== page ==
The next analysis performed to investigate the primary aim of variables associated with infection was AUC modeling. Figure 2 shows some featured models produced. The optimal AUC was achieved using the variables of cellulitis, residual limb pain, gross implant motion, ESR >30, and a positive swab. In this model, 77 % of the surgical episodes could be correctly differentiated. Using this model's data, a scoring rubric was created, with each of the variables contributing relative weight to the total score (yielding calculated integer score coefficients). A score of ≥12 was identified to have a positive predictive value of 85 %. The variables most strongly associated with infection were stump pain (10) and a positive swab (7). Again, it is notable that elevated ESR >30 was associated with an aseptic situation rather than infection.

To understand the reliability of preoperatively swabbed cultures with intraoperatively swabbed cultures, Tables S1 and S2 in the Supplement were compiled based on the 57 surgeries which yielded positive intraoperative swab cultures. Table S1 identifies that preoperative swabs resulted positively for 42/57=74% of patients who eventually had a positive intraoperative culture. Further, 33/57=58% of patients had at least one intraoperative bacteria strain that was different from the preoperative swab strains. Restated, the swabs yielded false negatives for 26 % of patients with a deep infection. Antibiotics directed against bacteria cultured from peri-portal swabs would have been incorrect for 58 %.

Table S2 depicts the success of correctly identifying deep bacteria based on preoperative swab data. From the 57 operations with positive deep cultures, 88 bacteria strains grew. The most common bacteria category was various gram-negative species (22/88=25%), followed by Streptococcus spp. (17/88=19%), Staphylococcus aureus (16/88=18%), various gram-positive species (14/88=16%), Pseudomonas spp. (10/88=11%), and Escherichia coli (9/88=10%). A total of 40/88=45% of bacterial strains were not cultured from preoperative swabs. The most commonly missed type were various gram-negative species (11/40=28%), followed by Streptococcus spp. (9/40=23%), Staphylococcus aureus (6/40=15%), various gram-positive species (5/40=13%), Pseudomonas spp. (5/40=13%), and Escherichia coli (4/40=10%).

4 Discussion

The intent of this study was to create a diagnostic algorithm of peri-osseointegration infection. The best model estimates 85 % positive predictive value with a preoperative score of 12 or above. The most important findings of this study are that peri-implant limb pain is highly correlated with infection, ESR >30 is highly correlated against infection, a preoperative positive swab is moderately correlated with infection, gross implant motion is moderately correlated against infection, and erythema or cellulitis of the transcutaneous region is mildly correlated with infection. Many often-considered clinical variables (such as drainage or fevers) and laboratory values (such as CRP and WBC) are apparently inconsistently associated with deep infection for TOFA. It appears to be inappropriate to rely on elevated CRP to rule in infection or normal CRP to rule out infection.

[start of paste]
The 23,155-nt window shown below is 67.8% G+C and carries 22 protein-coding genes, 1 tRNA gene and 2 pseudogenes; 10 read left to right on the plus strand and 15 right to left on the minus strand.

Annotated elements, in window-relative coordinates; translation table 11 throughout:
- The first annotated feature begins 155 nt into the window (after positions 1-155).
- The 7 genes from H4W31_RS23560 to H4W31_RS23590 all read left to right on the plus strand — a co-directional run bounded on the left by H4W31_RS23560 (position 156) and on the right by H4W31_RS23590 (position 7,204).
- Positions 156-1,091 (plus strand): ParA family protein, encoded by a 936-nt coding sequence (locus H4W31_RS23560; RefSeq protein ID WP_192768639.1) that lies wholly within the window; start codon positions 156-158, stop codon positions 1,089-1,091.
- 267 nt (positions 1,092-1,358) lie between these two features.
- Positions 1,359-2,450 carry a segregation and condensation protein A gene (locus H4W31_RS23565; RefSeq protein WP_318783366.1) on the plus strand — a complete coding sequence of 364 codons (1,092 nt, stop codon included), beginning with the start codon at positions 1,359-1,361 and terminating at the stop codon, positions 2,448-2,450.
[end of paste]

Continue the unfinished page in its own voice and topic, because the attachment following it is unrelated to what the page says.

TOFA has proven to be a revolutionary rehabilitation option for patients with limb loss. Being skeletally connected, the socket and thereby pathologic soft tissue compression are eliminated. Energy and momentum transfer from residual limb to prosthesis improves (Gaffney et al., 2022). Accordingly, reviews of the topic studies emphasize the overall substantial and often significant improvement in the mobility and quality of life of TOFA vs. SP (Hebert et al., 2017; Kunutsor et al., 2018). The most commonly reported complication remains infection (Reif et al., 2021; Atallah et al., 2018; Tillander et al., 2017; Gerzina et al., 2020), but no evidence-based algorithmic guidance exists to help diagnose infection prior to surgical intervention. As with any post-operative situation, infection can evolve even long after recovery normalizes (Brahme et al., 2023) so improved objective workup guidelines are important.

TOFA infection investigations generally retrospectively reported on care provided to patients with suspected infection (antibiotics or debridement with or without implant removal), such as the study of Tillander et al. (2010, 2017). In a 2018 review of TOFA complications, Atallah et al. (2018) identified that Al Muderis et al. (2016) were the first to publish a classification system correlating clinical, laboratory, and/or radiographic findings with the extent of intervention. A similar classification was subsequently published by Hoellwarth et al. (2022d). These studies may help understand the extent of infection management options or categorize research reporting, but they are not designed to guide diagnosis and management of patients presenting with concern of infection.